I’ve entered the ITU data on mobile phone penetration for all countries from 1998-2008 into a Google Docs spreadsheet, and then added the Motion Chart visualiser (the same engine made famous by Hans Rosling and TED, though they use the Gapminder Trendalyzer version).
Unfortunately, WordPress scripting rules mean I can’t post the active chart here. To access the spreadsheet data and Google Motion chart, you need to go to:
Screenshots below give an indicator of how you can visualise the data. The chart offers three main means to visualise (bubble, bar chart, and line graph) via tabs at the top right. You can change the axes and element colouring/size, and highlight individual countries. For bubble and bar, the main point of the chart is that you can click play (bottom left) and show how things change over time. (Note playback speed variation control, and also the ability to drag…
For days and days it has been occurring to me to reflect back on my school days and on the education I had. The curriculum included natural sciences and languages along with slighter glimpses of other subjects, resigned to be termed as extracurricular. One can look at the curriculum and can be best assured to say that everything ought to be known is well there. But I guess the larger question is how to approach this knowledge. As I have come to believing that approach to know changes or alters the knowledge itself. My teachers were competitive and interesting, and they perhaps had tried telling us what all they knew. However I feel that few factors were always acting in opposition to the entire process of knowledge acquisition.
First, it seems that the entire process of acquiring knowledge is somewhere inflicted with a flawed notion of timing. The fact that there is a course to be finished by a particular deadline doesn’t allow much room both for students as well as teachers. Teacher wants to finish the course on time and then moves on to setting a paper for students to attempt. How rubbish! Can’t the process of knowledge acquisition be more fluid and continuous. Can’t be free from parametric identifiers of percentage and rankings? Having time bound milestones often results in an environment which is competitive for no reasons. To make things worse, it’s not just the timing rather the valorization of being on time that kills individuals at the end. There is so much of shame associated with not being on time that it doesn’t even allow many to say NO.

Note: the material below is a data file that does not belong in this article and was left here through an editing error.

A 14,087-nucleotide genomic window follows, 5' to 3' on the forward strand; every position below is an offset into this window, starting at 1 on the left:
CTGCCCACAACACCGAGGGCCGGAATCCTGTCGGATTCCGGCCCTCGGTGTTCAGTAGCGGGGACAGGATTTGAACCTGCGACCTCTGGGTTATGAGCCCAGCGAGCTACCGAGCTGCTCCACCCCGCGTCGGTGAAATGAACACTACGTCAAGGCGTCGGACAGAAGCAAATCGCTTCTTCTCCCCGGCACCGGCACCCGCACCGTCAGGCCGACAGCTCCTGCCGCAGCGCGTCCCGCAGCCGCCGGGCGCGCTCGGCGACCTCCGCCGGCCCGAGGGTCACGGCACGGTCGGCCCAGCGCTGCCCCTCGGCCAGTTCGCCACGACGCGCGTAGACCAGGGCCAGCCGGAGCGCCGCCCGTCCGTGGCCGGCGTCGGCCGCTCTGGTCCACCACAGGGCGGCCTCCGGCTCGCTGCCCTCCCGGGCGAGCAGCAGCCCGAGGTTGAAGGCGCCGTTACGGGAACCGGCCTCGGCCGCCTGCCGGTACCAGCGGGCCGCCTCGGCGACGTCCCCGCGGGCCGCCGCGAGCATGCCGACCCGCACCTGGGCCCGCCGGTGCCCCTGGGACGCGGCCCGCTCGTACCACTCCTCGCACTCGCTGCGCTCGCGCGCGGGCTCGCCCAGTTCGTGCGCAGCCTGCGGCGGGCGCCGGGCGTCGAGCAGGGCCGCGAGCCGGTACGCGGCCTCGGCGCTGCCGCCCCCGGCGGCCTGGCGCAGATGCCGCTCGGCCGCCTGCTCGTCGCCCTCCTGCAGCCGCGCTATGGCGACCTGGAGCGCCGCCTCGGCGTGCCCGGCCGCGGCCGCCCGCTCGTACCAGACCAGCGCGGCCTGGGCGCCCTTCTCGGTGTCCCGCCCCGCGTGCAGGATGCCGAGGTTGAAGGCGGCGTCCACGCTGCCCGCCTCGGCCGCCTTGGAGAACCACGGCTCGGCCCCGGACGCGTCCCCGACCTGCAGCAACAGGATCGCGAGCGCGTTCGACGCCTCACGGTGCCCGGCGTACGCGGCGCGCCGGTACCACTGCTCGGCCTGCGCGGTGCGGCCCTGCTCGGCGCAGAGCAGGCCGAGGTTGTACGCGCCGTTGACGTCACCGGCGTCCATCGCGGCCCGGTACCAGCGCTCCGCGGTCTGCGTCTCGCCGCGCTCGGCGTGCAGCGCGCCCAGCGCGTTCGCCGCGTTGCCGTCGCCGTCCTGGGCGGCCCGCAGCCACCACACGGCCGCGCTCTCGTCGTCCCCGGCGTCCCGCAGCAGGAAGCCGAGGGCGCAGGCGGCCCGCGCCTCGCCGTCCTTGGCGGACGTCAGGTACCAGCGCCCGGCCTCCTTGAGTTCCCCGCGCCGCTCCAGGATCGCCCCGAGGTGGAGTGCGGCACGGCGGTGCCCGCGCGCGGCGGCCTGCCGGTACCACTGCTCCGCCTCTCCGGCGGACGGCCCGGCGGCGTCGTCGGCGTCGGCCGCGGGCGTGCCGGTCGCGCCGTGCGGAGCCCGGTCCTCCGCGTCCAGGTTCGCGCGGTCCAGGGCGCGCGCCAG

Second, it seems that the teachers themselves work under a huge pressure of abiding to a particular syllabus. Any aberration from a prescribed syllabus is hugely suppressed and demotivated. The position a teacher holds, not only in the society but even with in the education system itself, doesn’t give him much power to defer to the popular notion of syllabus and prescription. There is so much of onus bestowed on people who set the syllabus rather than on those who teach the syllabus. I have seen and met few people who work as advisory members to curriculum committees and not all the time are they correct. But any communication which suggests so is seen as a wild act, often intolerable.
I am raising these questions as I still sense same forces at work. What do you guys say?
Here is an interesting read from Wired. The link mentions various patents registered against the name of celebrities. I find this quite interesting for two reasons. First, all of these patents are filed by people who are not scientists. Rather these are the people who were musicians, cameraman, performers and other creative professionals. This asks us to extend our thought of seeing things so narrowly- a kind of skepticism that we had acquired in an age of specialization. Second, all of these patents are so lucidly illustrated or explained that it kind of highlights the simplicity of thought. It also gives one an idea that patents could also be about very simple ideas provided they are novel, illustrative and communicable.
The video shows a prototype exploring the idea of making ambient lighting sensitive to the presence of people dwelling in a home. During this project, we created electronic sensors using textiles and other components. We used these sensors in the floor to sense the people walking over it. Inputs from these sensors are then used to control lighting in the space.
This project attempts to put ‘Objects of art’ in a space like “public restrooms”. We explored ‘Dadaism’ an art movement. The exhibition was conducted in the male and female restrooms inside the campus of NID.